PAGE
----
California is home to one in eight US residents. Yet population growth has slowed: the 2020 Census resulted in a rare loss of a seat in the House of Representatives. What factors explain motion in the California electoral map? What practical challenges are presented by voter turnover? What impact does displacement from events like wildfires have on electoral engagement?
Carlos Martín is a David M. Rubenstein Fellow at Brookings Metro and is the Director of the Remodeling Futures Program at Harvard University’s Joint Center for Housing Studies. A trained architect and construction engineer, Martín connects the bricks and mortar of housing to its social outcomes. For over 20 years, he has led evaluation, research, and policy analysis for federal, state, and civil-sector entities on his areas of expertise include green housing, disaster mitigation, and the construction workforce. Publications include Housing Recovery on the Gulf Coast, Phase II; Rebuild by Design Evaluation; and The State of the Residential Construction Industry.
Sara Sadhwani is an assistant professor of politics at Pomona College specializing in Asian American and Latino voting behavior, elections, interest groups and representation. Her research has been published in Political Behavior, California Journal of Politics and Policy, and her analysis of elections has been featured in the Washington Post, Vox, the LA Times, and KCRW-Los Angeles. She was recently selected to serve on the Citizens Redistricting Commission for the State of California, which is tasked with drawing the district boundary lines for Congress, the State Legislature and the state Board of Equalization.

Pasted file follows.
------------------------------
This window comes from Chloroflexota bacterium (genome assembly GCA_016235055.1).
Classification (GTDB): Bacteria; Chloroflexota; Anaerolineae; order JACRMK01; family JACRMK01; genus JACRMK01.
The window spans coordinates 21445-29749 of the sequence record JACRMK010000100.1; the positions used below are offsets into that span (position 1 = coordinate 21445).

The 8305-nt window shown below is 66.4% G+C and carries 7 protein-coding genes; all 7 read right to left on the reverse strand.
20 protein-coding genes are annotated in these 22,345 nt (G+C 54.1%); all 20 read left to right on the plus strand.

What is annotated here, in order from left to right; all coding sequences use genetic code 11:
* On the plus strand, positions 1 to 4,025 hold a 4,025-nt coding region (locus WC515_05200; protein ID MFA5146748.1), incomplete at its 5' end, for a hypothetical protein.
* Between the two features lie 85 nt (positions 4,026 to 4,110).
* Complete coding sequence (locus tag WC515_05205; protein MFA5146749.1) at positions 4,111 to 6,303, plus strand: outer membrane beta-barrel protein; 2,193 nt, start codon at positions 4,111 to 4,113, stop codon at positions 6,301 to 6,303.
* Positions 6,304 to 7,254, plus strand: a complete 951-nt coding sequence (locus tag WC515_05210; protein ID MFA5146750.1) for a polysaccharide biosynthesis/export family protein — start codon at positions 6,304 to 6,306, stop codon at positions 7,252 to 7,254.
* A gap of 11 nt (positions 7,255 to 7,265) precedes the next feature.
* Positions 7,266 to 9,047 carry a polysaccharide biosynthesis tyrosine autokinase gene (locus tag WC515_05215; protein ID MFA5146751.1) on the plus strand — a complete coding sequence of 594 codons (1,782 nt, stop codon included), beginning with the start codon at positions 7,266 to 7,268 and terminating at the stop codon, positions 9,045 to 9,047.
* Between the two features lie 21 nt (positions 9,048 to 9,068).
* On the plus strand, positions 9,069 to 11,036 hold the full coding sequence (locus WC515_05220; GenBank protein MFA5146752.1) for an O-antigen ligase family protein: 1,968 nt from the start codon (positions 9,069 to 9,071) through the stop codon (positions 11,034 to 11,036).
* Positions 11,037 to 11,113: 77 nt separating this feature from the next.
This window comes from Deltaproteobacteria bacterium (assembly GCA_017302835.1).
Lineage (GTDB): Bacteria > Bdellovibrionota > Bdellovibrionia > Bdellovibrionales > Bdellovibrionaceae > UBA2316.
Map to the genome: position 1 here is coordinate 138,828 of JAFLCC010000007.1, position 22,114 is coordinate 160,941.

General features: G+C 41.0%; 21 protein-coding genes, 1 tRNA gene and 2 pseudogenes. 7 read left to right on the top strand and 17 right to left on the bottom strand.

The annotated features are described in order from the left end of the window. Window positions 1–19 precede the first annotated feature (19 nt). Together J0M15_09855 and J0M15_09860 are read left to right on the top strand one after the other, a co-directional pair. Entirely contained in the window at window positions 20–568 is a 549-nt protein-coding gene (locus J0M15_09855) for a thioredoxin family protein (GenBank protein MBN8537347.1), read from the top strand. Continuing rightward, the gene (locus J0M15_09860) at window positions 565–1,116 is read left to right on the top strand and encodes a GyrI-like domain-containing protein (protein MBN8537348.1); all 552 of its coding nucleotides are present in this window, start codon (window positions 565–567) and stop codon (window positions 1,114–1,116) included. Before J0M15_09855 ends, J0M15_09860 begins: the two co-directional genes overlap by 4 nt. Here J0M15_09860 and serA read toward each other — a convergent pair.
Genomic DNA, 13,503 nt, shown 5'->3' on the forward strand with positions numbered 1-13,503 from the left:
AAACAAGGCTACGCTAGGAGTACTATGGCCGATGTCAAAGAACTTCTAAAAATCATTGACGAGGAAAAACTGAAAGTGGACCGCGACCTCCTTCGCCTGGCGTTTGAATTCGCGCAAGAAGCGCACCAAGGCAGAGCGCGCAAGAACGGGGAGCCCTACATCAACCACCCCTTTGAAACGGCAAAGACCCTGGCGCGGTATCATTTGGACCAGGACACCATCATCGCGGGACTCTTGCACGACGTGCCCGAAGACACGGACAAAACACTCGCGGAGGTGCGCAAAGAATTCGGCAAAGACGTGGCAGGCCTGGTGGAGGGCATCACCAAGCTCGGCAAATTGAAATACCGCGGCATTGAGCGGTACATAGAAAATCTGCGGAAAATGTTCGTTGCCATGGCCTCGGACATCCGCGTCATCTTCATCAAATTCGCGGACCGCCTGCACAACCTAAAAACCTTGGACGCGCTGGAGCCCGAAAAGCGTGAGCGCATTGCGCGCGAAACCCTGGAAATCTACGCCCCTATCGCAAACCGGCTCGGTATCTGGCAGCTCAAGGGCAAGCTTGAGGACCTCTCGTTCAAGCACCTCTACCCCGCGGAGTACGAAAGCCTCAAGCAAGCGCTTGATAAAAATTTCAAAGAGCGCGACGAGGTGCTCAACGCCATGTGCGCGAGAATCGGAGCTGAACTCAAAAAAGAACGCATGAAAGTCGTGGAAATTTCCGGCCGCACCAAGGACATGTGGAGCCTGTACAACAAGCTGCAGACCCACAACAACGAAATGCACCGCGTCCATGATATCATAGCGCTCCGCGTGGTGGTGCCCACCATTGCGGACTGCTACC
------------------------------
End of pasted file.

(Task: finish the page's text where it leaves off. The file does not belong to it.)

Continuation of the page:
Recorded June 22, 2022.
About California on the Ballot:
Through California on the Ballot, California Humanities invites the people of California and beyond to reflect and talk—with journalists, historians, election experts, and more—about the past, present, and future of electoral engagement in California.
California on the Ballot is made possible by funding from the National Endowment for the Humanities as part of their A More Perfect Union initiative and was launched with funding from the Why it Matters: Civic and Electoral Participation initiative, administered by the Federation of State Humanities Councils and funded by the Andrew W. Mellon Foundation.